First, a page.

A patch of Northumberland's night sky has become the largest area of protected sky in Europe.
Northumberland National Park and Kielder Water and Forest Park have been granted dark-sky status by The International Dark Skies Association.
The status means the night sky is protected and lighting controls are in place to prevent light pollution.
In honour of the award the area will be renamed Northumberland Dark Sky Park later on Monday.
The two-year campaign to protect the 579 square mile (1,500 sq km) area was jointly led by Northumberland National Park Authority, Kielder Water and Forest Park Development Trust and Kielder Observatory Astronomical Society.
The International Dark Skies Association (IDA), based in Tucson, Arizona, granted it gold status, which is the highest accolade it can bestow.
Steve Owens, dark skies consultant and chair of the IDA's development committee, said: "The quality of Northumberland's night sky, and the huge efforts made by local communities to preserve them, make Northumberland Dark Sky Park a gold tier site, and one of the best places to stargaze in Europe."
Elisabeth Rowark, director of the park's trust, said: "We have worked so hard together to reach this tremendous day for everyone committed to securing protection for England's largest area of starry skies.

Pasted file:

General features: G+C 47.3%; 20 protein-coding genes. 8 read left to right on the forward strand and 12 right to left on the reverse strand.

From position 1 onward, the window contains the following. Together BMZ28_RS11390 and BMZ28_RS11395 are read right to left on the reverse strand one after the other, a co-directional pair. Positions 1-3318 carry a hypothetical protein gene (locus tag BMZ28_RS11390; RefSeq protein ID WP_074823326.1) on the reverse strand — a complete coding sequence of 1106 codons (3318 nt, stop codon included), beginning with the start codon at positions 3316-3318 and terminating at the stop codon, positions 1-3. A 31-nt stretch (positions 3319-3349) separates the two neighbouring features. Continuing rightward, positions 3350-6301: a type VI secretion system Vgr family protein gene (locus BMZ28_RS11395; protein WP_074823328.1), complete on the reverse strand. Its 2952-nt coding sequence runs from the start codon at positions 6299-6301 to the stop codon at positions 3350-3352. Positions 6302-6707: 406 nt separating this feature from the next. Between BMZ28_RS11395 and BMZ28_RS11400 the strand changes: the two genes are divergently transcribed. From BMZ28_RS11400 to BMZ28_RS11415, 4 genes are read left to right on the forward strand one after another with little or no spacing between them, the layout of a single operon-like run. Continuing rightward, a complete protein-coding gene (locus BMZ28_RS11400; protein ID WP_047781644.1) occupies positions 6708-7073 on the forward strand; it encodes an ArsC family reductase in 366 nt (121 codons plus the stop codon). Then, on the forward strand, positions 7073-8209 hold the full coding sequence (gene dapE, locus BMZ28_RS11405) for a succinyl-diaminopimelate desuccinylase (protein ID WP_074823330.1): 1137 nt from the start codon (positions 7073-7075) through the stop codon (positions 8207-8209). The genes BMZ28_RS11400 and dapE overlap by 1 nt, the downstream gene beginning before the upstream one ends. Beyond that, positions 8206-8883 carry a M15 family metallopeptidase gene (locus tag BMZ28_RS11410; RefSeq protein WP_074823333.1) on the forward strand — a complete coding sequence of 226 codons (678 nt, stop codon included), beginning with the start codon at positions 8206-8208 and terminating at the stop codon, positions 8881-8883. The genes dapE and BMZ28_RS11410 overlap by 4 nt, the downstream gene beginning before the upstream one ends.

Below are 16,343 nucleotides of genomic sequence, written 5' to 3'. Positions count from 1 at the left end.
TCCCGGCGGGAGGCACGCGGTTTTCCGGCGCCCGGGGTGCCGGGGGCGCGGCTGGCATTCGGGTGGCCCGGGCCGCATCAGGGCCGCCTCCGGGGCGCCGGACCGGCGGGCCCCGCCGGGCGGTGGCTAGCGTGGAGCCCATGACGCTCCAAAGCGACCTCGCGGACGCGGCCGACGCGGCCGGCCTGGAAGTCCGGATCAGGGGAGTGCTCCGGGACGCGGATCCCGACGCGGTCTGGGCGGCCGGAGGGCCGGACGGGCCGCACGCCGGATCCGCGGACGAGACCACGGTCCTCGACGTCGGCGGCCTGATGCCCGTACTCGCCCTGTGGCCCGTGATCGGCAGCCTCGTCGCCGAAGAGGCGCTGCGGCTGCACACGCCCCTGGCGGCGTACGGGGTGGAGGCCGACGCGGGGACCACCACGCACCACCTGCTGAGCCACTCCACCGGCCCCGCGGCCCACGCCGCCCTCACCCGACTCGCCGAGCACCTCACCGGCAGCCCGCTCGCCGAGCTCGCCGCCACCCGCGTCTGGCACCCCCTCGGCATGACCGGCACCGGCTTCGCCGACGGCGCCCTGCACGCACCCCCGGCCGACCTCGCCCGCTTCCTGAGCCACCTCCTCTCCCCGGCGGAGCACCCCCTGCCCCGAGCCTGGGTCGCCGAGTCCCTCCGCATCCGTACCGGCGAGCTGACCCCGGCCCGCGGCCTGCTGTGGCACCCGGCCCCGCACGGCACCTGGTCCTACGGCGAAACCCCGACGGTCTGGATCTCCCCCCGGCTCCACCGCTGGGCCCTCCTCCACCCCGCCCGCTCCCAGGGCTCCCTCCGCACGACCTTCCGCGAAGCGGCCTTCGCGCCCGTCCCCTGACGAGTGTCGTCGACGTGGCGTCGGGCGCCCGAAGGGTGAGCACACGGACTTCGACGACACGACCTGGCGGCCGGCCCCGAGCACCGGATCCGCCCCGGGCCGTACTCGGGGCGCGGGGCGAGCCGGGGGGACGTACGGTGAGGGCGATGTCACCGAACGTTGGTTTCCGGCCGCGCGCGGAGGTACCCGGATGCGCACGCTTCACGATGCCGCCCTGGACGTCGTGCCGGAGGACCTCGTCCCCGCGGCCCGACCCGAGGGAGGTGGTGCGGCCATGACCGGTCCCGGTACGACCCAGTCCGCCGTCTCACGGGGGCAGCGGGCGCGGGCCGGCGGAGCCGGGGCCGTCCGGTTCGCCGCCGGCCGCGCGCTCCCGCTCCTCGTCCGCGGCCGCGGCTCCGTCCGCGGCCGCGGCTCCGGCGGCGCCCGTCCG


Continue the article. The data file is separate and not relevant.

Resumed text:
"We do not want to turn off the lights, but rather encourage better lighting using the latest technology. This is the start of a new chapter for Northumberland where quite literally the sky is the limit."
A new lighting management plan will guide planning authorities in ensuring new developments take account of the night sky.
The park's darkest areas, which are mostly uninhabited, will remain light-free.
Sir Martin Rees, Astronomer Royal for England, said: "All humans, everywhere in the world and throughout history, have looked up at the sky and wondered at it.
"This experience is now denied to most people, because of the background light in towns and cities. It is important to ensure that there will be somewhere in England where young people can fully enjoy a cosmic panorama."
'Rampant light pollution'
Organisers they hoped the award would boost "astro-tourism" in the North East.
About 50,000 people have visited the Kielder Observatory since it opened in 2008 to explore the night sky.
Gary Fildes, founding director of the observatory, said: "We have known for a long time that this is a special place, but we also know how fragile a truly dark sky is when so much has been lost to rampant light pollution.
"Together with other stargazers I'm relieved, excited and delighted to see that these magical skies have at last been recognised and protected."
Bob Mizon, from the British Astronomical Association Campaign for Dark Skies, said: "The UK leads the way in protecting its best starry night skies and this project will add a new star to the constellation of dark-sky preservation areas.
"People are becoming more appreciative of the wonders of the universe. Experiencing them in places like the Northumberland Dark Sky Park will encourage them to protect their own local night sky from the ravages of wasted light."